In the preferred embodiment shown in FIGS. 1 through 9, the retaining hole 50 is placed at the center of the bottom 40 of the security container 20. An alternate embodiment, shown in FIGS. 10 through 12, shows the retaining hole 250 placed off-center of the bottom 240 of the security container 220. Again, attempts by a would be thief to rotate the anchor bolt 70 out of the shield 60 thus detaching the invention 200 from the superstructure surface 45 would be frustrated, because the off-center retaining hole 250 makes the invention 200 cumbersome to rotate. This alternate embodiment is particularly effective if the invention is placed in proximity to another superstructure surface, such as a wall.
The security container 20 also has an open end, 90, opposite the closed bottom 40 as shown in FIGS. 6 and 7. Around the circumference of the open end 90 is an interior perimeter 100, and on the interior perimeter 100 an abutment 105. The abutment 105 could be a lip 110, of any size or configuration. In the preferred embodiment, the lip 110 is formed by attaching an independent formed ring 120 sized to encompass the entire interior perimeter 100 of the security container 20. In an alternative embodiment, the lip 110 may be formed from a top portion of the security container 20 bent perpendicularly to the sides 140 of the security container 20.
The security cover 30, has sides 140 precisely sized to fit snugly over the exterior of security container 20 as is shown in FIG. 2. The close fit between the sides 140 of the security container 20 and the sides 140 of the security cover 30 frustrate attempts by a thief to insert a prying instrument between them, preventing the security cover 30 from being pried off of the container 20. The sides 140 of the cover 30 are of a predetermined length, further preventing the cover 30, once locked onto the container 20, from being pried off of the container 20 with a crowbar or other instrument.
As illustrated in FIG. 3, the cover has disposed on it a cylindrical lock 150. It should be understood that many different types of locks would work equally as well. In FIGS. 5, 8 and 9 it can be seen that the lock 150 has an engaging assembly 155. In the preferred embodiment, the engaging device 155 is a locking flange 160, placed so that when the security cover 30 is positioned over the container 20 and a key 170 is inserted in the cylindrical lock 150 and turned, the tip 180 of the locking flange 160 is rotated under the lip 110, preventing the security cover 30 from being removed from being removed form security container 20, locking the cover 30 securely onto the container 20. Re-inserting the key 170, and rotating the key 170 and thus the locking flange 160 in the opposite direction re-orientates the tip 180 of the locking flange 160 so that it no longer abuts the lip 110, allowing the security cover 30 to be lifted off of the security container 20.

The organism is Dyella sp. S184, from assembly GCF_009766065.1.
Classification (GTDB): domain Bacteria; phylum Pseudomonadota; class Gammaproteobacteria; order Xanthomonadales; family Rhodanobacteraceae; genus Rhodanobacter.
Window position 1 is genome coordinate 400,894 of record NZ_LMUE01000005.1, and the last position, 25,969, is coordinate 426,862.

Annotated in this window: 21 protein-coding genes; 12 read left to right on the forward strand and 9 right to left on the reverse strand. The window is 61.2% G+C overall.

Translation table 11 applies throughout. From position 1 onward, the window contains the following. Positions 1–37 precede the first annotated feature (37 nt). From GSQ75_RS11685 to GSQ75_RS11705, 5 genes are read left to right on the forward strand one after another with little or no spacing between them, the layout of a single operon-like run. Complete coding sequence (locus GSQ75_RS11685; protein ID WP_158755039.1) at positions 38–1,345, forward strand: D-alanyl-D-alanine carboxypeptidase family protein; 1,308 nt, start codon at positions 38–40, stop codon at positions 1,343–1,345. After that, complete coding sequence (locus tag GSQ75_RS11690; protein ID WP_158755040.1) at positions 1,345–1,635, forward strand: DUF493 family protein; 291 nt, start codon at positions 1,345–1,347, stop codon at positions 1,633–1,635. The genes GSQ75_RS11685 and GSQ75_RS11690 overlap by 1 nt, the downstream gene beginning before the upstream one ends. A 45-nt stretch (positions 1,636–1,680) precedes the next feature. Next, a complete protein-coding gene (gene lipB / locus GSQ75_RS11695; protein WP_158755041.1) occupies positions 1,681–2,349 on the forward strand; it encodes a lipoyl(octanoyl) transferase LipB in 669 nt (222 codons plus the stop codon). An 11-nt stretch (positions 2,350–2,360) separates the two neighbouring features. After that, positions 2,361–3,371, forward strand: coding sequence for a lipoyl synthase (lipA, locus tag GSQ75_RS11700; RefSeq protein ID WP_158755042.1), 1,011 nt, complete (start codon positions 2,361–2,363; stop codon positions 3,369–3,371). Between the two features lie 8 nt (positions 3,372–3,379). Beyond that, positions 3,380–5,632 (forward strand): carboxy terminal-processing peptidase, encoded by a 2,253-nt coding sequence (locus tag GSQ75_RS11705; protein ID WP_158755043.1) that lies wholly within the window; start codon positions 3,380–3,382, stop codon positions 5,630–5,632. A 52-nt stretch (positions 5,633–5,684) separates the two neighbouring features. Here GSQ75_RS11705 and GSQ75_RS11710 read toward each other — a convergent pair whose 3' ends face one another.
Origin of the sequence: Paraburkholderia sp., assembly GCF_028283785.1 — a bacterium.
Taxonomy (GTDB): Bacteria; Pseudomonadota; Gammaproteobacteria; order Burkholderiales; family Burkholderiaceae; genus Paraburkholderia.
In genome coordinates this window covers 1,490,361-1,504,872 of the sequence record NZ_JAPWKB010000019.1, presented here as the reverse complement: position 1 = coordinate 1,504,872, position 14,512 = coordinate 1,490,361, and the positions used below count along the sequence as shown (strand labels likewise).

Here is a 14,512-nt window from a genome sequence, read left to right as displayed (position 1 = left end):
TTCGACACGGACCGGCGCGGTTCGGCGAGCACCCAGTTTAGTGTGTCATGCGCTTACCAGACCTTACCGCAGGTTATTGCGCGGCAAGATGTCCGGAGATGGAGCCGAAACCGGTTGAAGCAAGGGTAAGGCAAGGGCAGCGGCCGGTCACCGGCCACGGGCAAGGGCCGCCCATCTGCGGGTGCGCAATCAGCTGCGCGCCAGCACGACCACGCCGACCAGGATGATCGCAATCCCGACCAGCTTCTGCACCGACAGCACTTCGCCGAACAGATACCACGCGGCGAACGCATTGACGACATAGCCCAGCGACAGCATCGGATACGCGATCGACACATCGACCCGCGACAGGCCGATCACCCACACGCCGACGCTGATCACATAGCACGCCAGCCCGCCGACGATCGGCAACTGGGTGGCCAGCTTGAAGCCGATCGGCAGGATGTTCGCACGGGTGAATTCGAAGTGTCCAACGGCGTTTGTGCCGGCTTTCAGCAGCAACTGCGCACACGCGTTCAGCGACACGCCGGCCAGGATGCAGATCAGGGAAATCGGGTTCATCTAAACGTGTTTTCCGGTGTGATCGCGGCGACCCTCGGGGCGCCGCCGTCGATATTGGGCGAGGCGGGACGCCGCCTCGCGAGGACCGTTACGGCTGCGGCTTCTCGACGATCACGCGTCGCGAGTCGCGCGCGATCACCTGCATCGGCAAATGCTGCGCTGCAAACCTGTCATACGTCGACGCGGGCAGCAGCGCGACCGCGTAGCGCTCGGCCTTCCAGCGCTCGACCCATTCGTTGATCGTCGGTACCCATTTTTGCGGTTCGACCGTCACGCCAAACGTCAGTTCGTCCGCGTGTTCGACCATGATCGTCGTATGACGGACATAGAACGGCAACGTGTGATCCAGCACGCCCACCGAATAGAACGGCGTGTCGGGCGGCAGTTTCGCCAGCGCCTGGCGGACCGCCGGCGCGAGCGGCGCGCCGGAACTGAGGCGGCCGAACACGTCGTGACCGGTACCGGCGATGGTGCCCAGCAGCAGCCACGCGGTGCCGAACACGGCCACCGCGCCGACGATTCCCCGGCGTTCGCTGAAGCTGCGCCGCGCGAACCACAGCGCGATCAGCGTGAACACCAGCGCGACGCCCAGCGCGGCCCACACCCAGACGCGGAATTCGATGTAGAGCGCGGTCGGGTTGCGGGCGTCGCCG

Alternative embodiments of the invention would include a square or rectangularly shaped security container and cover, the structure and operation of which would be as described above. Other alternative embodiments would include security containers having lips not completely encompassing the interior perimeter of the security container, or as already noted, a security container having a lip formed from the side of the container.
The foregoing specification describes only the preferred embodiment of the invention as shown. Other embodiments besides may be articulated as well. The terms and expressions therefore serve only to describe the invention by example only and not to limit the invention. It is expected that others will perceive differences which while differing from the foregoing, do not depart from the spirit and scope of the invention herein described and claimed.
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|U.S. Classification||109/51, 70/63, 70/168|
|International Classification||B65D55/14, E05G1/00|
|Cooperative Classification||B65D55/14, Y10T70/5031, E05G1/00, Y10T70/5584|
|European Classification||B65D55/14, E05G1/00|
|Oct 9, 1991||AS||Assignment|
Owner name: LFH CORPORATION
Free format text: ASSIGNMENT OF ASSIGNORS INTEREST.;ASSIGNOR:HECTOR, LARRY F.;REEL/FRAME:005876/0036
Effective date: 19911007
|Mar 25, 1997||REMI||Maintenance fee reminder mailed|
|Aug 17, 1997||SULP||Surcharge for late payment|
|Aug 17, 1997||FPAY||Fee payment|
Year of fee payment: 4
|Mar 13, 2001||REMI||Maintenance fee reminder mailed|
|Aug 19, 2001||LAPS||Lapse for failure to pay maintenance fees|
|Oct 23, 2001||FP||Expired due to failure to pay maintenance fee|
Effective date: 20010817